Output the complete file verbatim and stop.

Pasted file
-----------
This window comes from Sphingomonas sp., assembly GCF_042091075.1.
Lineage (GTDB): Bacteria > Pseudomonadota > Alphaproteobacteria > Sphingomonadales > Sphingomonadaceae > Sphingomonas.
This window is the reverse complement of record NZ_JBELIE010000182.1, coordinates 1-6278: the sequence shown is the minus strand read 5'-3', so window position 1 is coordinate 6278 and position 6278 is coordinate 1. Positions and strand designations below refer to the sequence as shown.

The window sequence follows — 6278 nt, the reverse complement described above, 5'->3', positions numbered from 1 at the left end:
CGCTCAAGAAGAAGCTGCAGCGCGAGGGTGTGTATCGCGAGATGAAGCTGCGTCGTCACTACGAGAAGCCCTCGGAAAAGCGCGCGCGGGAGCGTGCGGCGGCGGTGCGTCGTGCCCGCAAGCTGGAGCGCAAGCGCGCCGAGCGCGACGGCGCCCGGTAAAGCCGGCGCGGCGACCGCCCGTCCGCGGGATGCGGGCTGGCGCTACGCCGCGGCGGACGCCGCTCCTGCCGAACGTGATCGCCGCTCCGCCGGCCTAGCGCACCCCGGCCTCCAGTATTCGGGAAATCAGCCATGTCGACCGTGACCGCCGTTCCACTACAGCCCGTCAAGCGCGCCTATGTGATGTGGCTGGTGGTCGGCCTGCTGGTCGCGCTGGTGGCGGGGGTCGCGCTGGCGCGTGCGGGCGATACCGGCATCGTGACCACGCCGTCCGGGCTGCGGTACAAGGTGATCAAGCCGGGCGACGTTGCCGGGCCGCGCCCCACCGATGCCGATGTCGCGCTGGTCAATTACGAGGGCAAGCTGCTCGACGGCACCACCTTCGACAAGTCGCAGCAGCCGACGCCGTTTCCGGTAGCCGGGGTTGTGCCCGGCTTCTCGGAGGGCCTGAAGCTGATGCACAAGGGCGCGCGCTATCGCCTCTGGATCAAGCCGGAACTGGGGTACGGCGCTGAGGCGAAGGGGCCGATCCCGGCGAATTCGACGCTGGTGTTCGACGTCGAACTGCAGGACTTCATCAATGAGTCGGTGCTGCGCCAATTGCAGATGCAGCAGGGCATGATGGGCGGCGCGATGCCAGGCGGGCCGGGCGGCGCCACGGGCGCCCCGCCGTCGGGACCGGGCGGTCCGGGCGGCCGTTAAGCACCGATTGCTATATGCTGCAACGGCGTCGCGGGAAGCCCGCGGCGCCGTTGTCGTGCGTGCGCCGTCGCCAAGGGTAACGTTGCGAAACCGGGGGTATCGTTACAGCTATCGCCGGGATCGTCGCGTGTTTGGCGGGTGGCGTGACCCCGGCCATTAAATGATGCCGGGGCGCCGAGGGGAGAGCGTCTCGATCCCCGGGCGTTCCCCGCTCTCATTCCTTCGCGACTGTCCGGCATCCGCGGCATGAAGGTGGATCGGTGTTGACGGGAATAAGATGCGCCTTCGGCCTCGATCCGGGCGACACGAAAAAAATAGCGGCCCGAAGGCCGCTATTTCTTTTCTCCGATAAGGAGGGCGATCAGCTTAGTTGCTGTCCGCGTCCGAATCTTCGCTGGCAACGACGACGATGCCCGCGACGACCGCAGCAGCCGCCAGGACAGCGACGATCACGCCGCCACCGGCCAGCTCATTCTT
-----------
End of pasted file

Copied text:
This window comes from Sphingomonas sp., assembly GCF_042091075.1.
Lineage (GTDB): Bacteria > Pseudomonadota > Alphaproteobacteria > Sphingomonadales > Sphingomonadaceae > Sphingomonas.
This window is the reverse complement of record NZ_JBELIE010000182.1, coordinates 1-6278: the sequence shown is the minus strand read 5'-3', so window position 1 is coordinate 6278 and position 6278 is coordinate 1. Positions and strand designations below refer to the sequence as shown.

The window sequence follows — 6278 nt, the reverse complement described above, 5'->3', positions numbered from 1 at the left end:
CGCTCAAGAAGAAGCTGCAGCGCGAGGGTGTGTATCGCGAGATGAAGCTGCGTCGTCACTACGAGAAGCCCTCGGAAAAGCGCGCGCGGGAGCGTGCGGCGGCGGTGCGTCGTGCCCGCAAGCTGGAGCGCAAGCGCGCCGAGCGCGACGGCGCCCGGTAAAGCCGGCGCGGCGACCGCCCGTCCGCGGGATGCGGGCTGGCGCTACGCCGCGGCGGACGCCGCTCCTGCCGAACGTGATCGCCGCTCCGCCGGCCTAGCGCACCCCGGCCTCCAGTATTCGGGAAATCAGCCATGTCGACCGTGACCGCCGTTCCACTACAGCCCGTCAAGCGCGCCTATGTGATGTGGCTGGTGGTCGGCCTGCTGGTCGCGCTGGTGGCGGGGGTCGCGCTGGCGCGTGCGGGCGATACCGGCATCGTGACCACGCCGTCCGGGCTGCGGTACAAGGTGATCAAGCCGGGCGACGTTGCCGGGCCGCGCCCCACCGATGCCGATGTCGCGCTGGTCAATTACGAGGGCAAGCTGCTCGACGGCACCACCTTCGACAAGTCGCAGCAGCCGACGCCGTTTCCGGTAGCCGGGGTTGTGCCCGGCTTCTCGGAGGGCCTGAAGCTGATGCACAAGGGCGCGCGCTATCGCCTCTGGATCAAGCCGGAACTGGGGTACGGCGCTGAGGCGAAGGGGCCGATCCCGGCGAATTCGACGCTGGTGTTCGACGTCGAACTGCAGGACTTCATCAATGAGTCGGTGCTGCGCCAATTGCAGATGCAGCAGGGCATGATGGGCGGCGCGATGCCAGGCGGGCCGGGCGGCGCCACGGGCGCCCCGCCGTCGGGACCGGGCGGTCCGGGCGGCCGTTAAGCACCGATTGCTATATGCTGCAACGGCGTCGCGGGAAGCCCGCGGCGCCGTTGTCGTGCGTGCGCCGTCGCCAAGGGTAACGTTGCGAAACCGGGGGTATCGTTACAGCTATCGCCGGGATCGTCGCGTGTTTGGCGGGTGGCGTGACCCCGGCCATTAAATGATGCCGGGGCGCCGAGGGGAGAGCGTCTCGATCCCCGGGCGTTCCCCGCTCTCATTCCTTCGCGACTGTCCGGCATCCGCGGCATGAAGGTGGATCGGTGTTGACGGGAATAAGATGCGCCTTCGGCCTCGATCCGGGCGACACGAAAAAAATAGCGGCCCGAAGGCCGCTATTTCTTTTCTCCGATAAGGAGGGCGATCAGCTTAGTTGCTGTCCGCGTCCGAATCTTCGCTGGCAACGACGACGATGCCCGCGACGACCGCAGCAGCCGCCAGGACAGCGACGATCACGCCGCCACCGGCCAGCTCATTCTT